The plebiscite to give it control of the regions where the Sudeten Germans are in the minority was used by means of the referendum (which was rejected according to the Anglo-French proposals). Did Mr Chamberlain and Mr Daladier ask Hitler what the referendum was and how, without intimidation, he could hope for a German majority of Sudetenland in regions where, as you know, they are in the minority? Hitler`s elections and referendums offer many examples of how they can be manipulated. After Poland learned that populated territories in Poland were to be transferred to Germany, Poland issued a note to the Czechoslovak government regarding the immediate conclusion of an agreement providing for the unquestionable occupation of Polish territory by Polish troops; An agreement on referendums is expected to follow in districts with a large proportion of the Polish population. [75] The New York Times headline on the Munich accord was»Hitler receiving less than his claims from the Sudetenland» and reported that a «joyful crowd» had applauded Daladier on his return to France and that Chamberlain had been «savagely applauded» upon his return to the United Kingdom. [54] Hitler had threatened to start a European war if the Sudetenland, a border region of Czechoslovakia with a German ethnic majority, were not transferred to Germany. The British, French and Itals leaders agreed to the German annexation of the Sudetenland in exchange for a promise of peace from Hitler. Czechoslovakia, which did not participate in the Munich negotiations, agreed under considerable pressure from Britain and France. The Munich quotation in foreign policy debates is also common in the 21st century. [107] During negotiations on the Iran nuclear deal by Secretary of State John Kerry, a Republican representative from Texas called the negotiations «worse than Munich.» In a speech in France, Kerry himself referred to Munich for military action in Syria: «This is our munich moment.» [108] GERMANY, the United Kingdom, France and Italy have agreed on the following conditions of compliance and the resulting measures, taking into account the agreement already reached in principle for the transfer of the German territory of the Sudetenland to Germany, and, through this agreement, they each be responsible for the steps to be taken for their implementation. When Chamberlain returned from Munich, he said to an excited crowd at Heston airport: «It is peace for our time» and he signalled the agreement he had signed with Hitler. This was the culmination of the policy of appeasement.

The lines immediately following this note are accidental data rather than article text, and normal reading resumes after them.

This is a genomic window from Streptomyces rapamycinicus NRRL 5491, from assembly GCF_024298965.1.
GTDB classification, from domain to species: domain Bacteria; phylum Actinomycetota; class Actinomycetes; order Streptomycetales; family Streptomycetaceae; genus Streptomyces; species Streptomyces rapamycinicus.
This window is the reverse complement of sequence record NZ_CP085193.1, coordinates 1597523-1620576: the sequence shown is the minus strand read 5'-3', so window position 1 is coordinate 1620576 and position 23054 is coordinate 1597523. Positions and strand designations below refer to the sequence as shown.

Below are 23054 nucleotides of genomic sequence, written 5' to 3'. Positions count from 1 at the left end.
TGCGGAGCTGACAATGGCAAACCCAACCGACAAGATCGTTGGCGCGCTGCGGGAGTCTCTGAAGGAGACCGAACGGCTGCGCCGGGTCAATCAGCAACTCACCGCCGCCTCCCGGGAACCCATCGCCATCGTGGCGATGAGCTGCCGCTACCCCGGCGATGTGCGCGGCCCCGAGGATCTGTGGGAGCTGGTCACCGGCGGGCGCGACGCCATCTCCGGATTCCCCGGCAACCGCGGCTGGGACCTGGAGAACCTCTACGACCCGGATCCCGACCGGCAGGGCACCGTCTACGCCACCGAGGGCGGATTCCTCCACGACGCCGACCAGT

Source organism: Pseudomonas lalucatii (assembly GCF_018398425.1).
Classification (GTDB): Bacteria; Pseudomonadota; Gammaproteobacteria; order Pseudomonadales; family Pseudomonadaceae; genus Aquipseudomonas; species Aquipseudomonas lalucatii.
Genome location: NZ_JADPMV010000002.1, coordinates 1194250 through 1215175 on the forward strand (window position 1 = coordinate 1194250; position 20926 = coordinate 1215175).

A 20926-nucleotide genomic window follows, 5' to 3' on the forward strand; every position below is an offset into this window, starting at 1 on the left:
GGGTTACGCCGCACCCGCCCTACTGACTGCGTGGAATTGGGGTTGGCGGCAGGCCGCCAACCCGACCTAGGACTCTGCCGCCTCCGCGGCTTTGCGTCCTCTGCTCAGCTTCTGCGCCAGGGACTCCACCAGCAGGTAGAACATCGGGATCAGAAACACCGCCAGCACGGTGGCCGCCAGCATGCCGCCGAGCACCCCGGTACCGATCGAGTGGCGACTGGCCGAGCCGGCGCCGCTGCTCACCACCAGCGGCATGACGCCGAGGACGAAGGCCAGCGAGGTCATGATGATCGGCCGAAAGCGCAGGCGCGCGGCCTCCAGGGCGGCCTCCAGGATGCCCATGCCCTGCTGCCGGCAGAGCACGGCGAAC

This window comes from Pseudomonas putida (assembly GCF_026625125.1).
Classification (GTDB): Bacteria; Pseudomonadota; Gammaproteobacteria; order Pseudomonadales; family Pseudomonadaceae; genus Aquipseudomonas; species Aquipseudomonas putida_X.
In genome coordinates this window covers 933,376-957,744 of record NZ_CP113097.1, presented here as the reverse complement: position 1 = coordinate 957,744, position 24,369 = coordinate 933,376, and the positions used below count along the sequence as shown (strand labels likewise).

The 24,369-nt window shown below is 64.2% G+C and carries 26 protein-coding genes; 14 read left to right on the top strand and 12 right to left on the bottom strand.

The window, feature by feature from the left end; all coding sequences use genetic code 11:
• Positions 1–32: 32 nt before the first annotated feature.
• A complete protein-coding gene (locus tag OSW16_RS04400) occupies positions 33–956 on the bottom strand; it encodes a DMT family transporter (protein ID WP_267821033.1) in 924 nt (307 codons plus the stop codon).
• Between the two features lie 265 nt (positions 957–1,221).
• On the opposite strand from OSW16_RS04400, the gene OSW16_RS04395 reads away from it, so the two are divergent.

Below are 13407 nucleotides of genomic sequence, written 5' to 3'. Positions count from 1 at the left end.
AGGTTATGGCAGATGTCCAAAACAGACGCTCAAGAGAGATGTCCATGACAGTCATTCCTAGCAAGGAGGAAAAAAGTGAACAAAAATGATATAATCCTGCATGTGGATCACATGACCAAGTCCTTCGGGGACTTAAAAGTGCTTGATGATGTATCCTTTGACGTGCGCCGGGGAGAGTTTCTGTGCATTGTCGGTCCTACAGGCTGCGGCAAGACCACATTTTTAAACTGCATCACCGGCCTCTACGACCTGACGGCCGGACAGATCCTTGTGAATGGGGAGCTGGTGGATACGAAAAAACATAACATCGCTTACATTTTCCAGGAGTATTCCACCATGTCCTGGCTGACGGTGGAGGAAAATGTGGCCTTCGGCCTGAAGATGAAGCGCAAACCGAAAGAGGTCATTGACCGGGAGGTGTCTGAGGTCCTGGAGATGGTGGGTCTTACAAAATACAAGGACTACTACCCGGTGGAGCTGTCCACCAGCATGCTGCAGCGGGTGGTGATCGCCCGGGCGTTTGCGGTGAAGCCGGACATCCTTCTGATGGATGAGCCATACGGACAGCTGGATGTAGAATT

Six months later, Hitler stopped his promises and ordered his armies to invade Prague.